because they both require careful movements and its not like hands shake of anything, it just takes alittle longer to carry out some actions.
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    Great... :unsure:
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    (Original post by maxi321)
    as in bumping into thinks, stamping of peoples feet, not following a beat when dancing etc
    If those are the only things you struggle with then you should be ok, as long as you don't bump into anything important and can follow a beat of CPR.
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    (Original post by maxi321)
    because they both require careful movements and its not like hands shake of anything, it just takes alittle longer to carry out some actions.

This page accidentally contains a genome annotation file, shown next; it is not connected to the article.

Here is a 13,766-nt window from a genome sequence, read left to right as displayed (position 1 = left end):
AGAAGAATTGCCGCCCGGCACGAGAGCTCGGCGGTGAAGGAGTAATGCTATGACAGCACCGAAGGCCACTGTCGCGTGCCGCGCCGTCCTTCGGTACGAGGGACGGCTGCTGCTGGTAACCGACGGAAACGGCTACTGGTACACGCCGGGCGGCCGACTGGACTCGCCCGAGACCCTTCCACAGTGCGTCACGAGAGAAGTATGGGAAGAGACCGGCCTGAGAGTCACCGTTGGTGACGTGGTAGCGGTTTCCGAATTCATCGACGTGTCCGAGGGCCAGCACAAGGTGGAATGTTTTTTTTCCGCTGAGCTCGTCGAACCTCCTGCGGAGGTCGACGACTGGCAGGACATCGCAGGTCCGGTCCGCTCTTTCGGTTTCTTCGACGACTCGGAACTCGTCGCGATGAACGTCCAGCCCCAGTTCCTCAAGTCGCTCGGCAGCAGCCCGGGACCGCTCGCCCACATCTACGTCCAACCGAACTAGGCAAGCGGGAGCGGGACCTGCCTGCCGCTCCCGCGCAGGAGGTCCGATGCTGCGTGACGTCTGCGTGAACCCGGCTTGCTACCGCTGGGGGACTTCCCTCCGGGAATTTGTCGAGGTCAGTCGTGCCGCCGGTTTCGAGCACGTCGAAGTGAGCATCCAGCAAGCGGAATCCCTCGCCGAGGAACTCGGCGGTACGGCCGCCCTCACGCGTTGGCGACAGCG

Is that what you presume we do?
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    enlighten me?
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    (Original post by maxi321)
    enlighten me?
    How can I do that, you won't know until you do it.
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    I suppose providing the Dyspraxia di don't hinder me, i might aswell give it a shot
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    (Original post by Renal)
    In theory no.

    However, I'd hesitate about letting is dyspraxic play around with the small, sharp, pointy things (which is something entirely unavoidable in medicine).

    The tutors cannot look upon you negatively, but lots of other people will.
    Dyspraxia affects people in various ways. I cannot stand certain textures (would rather freeze to death then waer a woolen sweater) and I need tinted glasses due to light over sensitivity. That hardly makes me unsafe to practise. :shifty: